Dogs pull because they want to move in the direction they are pulling. If you give in and allow them to walk in the direction they’re interested in going, then they learn that pulling gets them what they want. Therefore, the simplest way to teach your Havanese loose leash walking is to simply teach them that pulling does not get them what they want. If they pull, then you should come to a complete stop. Wait for the leash to become slack and your dog to return to your side. Reward your dog for returning to you and then proceed with your walk. Repeat this process if your dog pulls again. Otherwise, reward them intermittently for walking nicely at your side.
Although Havanese are known as a gentle and friendly breed, introducing any new puppy or dog to your children can be scary. Fortunately, introductions aren’t actually as daunting as you think!
Recall is an oft overlooked but very important skill for any dog to learn, including a Havanese! Whether you’re just calling your dog from across the house or you’re calling them off chasing a car down the street, recall is a vital skill for your Havanese to know for both their safety as well as your sanity.
While the Havanese is a gentle breed, as puppies they can be just as nippy and mouthy as any other breed! Absent their mother and littermates, any puppy will quickly fall back into a pattern of nipping. You want to stop this behavior young before your Havanese grows and their teeth become larger!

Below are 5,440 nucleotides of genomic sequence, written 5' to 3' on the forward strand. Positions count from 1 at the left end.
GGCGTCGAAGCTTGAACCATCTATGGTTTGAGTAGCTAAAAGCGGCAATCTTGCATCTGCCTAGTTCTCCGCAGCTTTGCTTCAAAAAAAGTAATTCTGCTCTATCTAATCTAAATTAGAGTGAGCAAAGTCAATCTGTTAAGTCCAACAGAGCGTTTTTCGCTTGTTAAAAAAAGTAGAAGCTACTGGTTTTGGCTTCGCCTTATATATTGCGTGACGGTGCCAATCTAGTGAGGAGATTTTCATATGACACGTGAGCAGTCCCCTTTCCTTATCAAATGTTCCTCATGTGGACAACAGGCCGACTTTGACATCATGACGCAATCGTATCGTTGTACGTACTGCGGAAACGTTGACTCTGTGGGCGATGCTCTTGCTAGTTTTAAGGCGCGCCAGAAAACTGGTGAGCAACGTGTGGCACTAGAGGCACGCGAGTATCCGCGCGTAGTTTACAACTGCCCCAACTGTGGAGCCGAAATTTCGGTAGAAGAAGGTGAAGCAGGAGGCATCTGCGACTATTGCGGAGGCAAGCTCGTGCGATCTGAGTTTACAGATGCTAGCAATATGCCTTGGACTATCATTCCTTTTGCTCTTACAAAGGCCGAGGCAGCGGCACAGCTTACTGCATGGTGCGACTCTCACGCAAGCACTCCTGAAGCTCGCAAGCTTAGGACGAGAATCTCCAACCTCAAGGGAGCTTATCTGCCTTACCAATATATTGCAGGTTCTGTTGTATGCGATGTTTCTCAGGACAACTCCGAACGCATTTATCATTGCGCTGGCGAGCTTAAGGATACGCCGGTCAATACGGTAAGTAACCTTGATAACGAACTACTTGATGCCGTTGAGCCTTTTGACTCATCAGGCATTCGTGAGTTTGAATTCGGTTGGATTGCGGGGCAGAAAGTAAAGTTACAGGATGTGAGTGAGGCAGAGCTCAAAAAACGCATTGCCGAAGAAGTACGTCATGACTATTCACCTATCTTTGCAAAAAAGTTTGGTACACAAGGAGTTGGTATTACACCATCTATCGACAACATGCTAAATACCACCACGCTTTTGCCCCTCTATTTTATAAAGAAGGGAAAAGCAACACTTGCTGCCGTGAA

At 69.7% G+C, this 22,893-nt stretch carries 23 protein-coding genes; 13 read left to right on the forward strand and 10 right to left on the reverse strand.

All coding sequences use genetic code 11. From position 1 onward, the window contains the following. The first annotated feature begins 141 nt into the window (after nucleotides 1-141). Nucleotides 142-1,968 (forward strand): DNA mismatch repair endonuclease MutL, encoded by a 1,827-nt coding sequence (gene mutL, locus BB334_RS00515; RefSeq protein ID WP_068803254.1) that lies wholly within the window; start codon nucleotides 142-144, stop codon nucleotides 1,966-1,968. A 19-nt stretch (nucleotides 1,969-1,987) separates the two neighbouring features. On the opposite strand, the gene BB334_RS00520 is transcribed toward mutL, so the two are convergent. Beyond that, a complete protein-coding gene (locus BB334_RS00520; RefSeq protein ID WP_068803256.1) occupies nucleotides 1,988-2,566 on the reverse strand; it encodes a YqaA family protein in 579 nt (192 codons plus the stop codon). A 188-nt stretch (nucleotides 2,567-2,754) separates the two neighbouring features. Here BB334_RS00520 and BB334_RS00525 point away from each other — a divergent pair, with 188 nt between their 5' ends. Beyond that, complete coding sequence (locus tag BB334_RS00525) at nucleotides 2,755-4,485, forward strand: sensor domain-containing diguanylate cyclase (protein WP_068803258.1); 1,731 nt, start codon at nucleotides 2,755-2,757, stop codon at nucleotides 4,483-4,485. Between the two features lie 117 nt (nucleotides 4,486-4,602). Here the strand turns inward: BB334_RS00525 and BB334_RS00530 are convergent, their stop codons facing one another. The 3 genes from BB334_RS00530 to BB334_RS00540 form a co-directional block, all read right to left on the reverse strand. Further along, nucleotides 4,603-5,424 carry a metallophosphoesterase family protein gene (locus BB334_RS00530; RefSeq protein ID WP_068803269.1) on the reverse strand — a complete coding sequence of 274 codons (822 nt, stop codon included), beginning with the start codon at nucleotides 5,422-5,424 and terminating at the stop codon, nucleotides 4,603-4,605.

You should not introduce your new puppy in surroundings where your current dog may be territorial or possessive. While introducing two dogs to each other for the first time, a neutral area outside of the home is ideal, but puppies cannot be on the ground in public places until their vaccinations at 16 weeks old. A friend’s home or your front yard can work as safe substitutes, but if those aren’t possible then choose somewhere indoors that your current dog doesn’t frequent.
Housetraining is one of the first things you’ll want to start on with your new Havanese puppy. Crates can be an excellent tool while housetraining, and if you plan on leaving your puppy alone for hours at a time while you work or run errands, then they are nearly a necessity! Please read our page on Crate Training for more information.
Dogs pull on the leash to get to something they find interesting, and by giving into it and allowing them to pull you toward their spot or object of interest, they learn that pulling gets them what they want. So to fix leash pulling, you have to teach your Havanese that pulling won’t get them what they want!
Havanese are very affectionate and people-driven, and want to spend all their time with their person or people! Because of that, they can be prone to developing separation anxiety. If you have a Havanese puppy, then it’s wise to be preemptive and take steps to avoid them developing separation anxiety. If you have an adult Havanese who has already developed separation anxiety, then it’s never too late to start fixing it!
Havanese are a gentle breed and can be prone to anxiety or fearful behavior if under-socialized or exposed to negative experiences. They do best with positive reinforcement and do not respond well to punishment such as yelling or hitting. While Havanese already require a gentle hand, it is even more important to be mindful of your emotions or actions with a fearful Havanese. Negative behavior on your part could exacerbate their fearful response.